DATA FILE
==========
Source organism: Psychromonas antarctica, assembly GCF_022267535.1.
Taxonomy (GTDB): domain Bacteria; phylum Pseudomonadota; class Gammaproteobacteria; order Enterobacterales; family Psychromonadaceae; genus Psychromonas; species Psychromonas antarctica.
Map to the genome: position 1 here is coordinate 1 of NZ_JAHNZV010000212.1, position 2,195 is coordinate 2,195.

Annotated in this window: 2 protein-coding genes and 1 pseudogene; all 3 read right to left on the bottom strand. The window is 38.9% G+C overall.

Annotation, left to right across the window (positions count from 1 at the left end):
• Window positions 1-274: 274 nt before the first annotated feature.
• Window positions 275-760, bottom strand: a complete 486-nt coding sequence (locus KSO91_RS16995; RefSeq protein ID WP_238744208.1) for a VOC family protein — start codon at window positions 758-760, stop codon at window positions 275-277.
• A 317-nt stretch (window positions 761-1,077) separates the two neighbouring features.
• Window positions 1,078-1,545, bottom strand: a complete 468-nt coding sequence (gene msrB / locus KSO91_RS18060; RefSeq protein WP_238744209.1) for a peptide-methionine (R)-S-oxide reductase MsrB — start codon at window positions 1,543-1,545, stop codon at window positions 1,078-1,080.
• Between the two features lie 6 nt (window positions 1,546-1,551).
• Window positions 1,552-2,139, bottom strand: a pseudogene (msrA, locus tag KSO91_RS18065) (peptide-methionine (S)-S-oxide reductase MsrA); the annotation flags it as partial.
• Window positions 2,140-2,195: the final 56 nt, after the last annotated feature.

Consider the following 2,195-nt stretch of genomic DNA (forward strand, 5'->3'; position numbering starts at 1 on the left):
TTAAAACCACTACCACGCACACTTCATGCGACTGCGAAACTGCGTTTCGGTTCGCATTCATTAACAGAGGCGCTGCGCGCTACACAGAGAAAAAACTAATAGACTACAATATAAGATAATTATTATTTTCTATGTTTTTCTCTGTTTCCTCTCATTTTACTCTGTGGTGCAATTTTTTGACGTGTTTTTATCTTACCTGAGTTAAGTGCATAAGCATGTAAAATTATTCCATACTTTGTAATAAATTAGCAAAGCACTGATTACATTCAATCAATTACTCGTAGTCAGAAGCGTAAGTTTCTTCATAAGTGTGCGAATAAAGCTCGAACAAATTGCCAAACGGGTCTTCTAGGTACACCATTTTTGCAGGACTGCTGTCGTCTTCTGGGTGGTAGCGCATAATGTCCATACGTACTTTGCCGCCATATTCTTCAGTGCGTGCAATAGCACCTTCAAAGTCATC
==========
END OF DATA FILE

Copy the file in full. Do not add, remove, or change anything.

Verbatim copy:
Source organism: Psychromonas antarctica, assembly GCF_022267535.1.
Taxonomy (GTDB): domain Bacteria; phylum Pseudomonadota; class Gammaproteobacteria; order Enterobacterales; family Psychromonadaceae; genus Psychromonas; species Psychromonas antarctica.
Map to the genome: position 1 here is coordinate 1 of NZ_JAHNZV010000212.1, position 2,195 is coordinate 2,195.

Annotated in this window: 2 protein-coding genes and 1 pseudogene; all 3 read right to left on the bottom strand. The window is 38.9% G+C overall.

Annotation, left to right across the window (positions count from 1 at the left end):
• Window positions 1-274: 274 nt before the first annotated feature.
• Window positions 275-760, bottom strand: a complete 486-nt coding sequence (locus KSO91_RS16995; RefSeq protein ID WP_238744208.1) for a VOC family protein — start codon at window positions 758-760, stop codon at window positions 275-277.
• A 317-nt stretch (window positions 761-1,077) separates the two neighbouring features.
• Window positions 1,078-1,545, bottom strand: a complete 468-nt coding sequence (gene msrB / locus KSO91_RS18060; RefSeq protein WP_238744209.1) for a peptide-methionine (R)-S-oxide reductase MsrB — start codon at window positions 1,543-1,545, stop codon at window positions 1,078-1,080.
• Between the two features lie 6 nt (window positions 1,546-1,551).
• Window positions 1,552-2,139, bottom strand: a pseudogene (msrA, locus tag KSO91_RS18065) (peptide-methionine (S)-S-oxide reductase MsrA); the annotation flags it as partial.
• Window positions 2,140-2,195: the final 56 nt, after the last annotated feature.

Consider the following 2,195-nt stretch of genomic DNA (forward strand, 5'->3'; position numbering starts at 1 on the left):
TTAAAACCACTACCACGCACACTTCATGCGACTGCGAAACTGCGTTTCGGTTCGCATTCATTAACAGAGGCGCTGCGCGCTACACAGAGAAAAAACTAATAGACTACAATATAAGATAATTATTATTTTCTATGTTTTTCTCTGTTTCCTCTCATTTTACTCTGTGGTGCAATTTTTTGACGTGTTTTTATCTTACCTGAGTTAAGTGCATAAGCATGTAAAATTATTCCATACTTTGTAATAAATTAGCAAAGCACTGATTACATTCAATCAATTACTCGTAGTCAGAAGCGTAAGTTTCTTCATAAGTGTGCGAATAAAGCTCGAACAAATTGCCAAACGGGTCTTCTAGGTACACCATTTTTGCAGGACTGCTGTCGTCTTCTGGGTGGTAGCGCATAATGTCCATACGTACTTTGCCGCCATATTCTTCAGTGCGTGCAATAGCACCTTCAAAGTCATC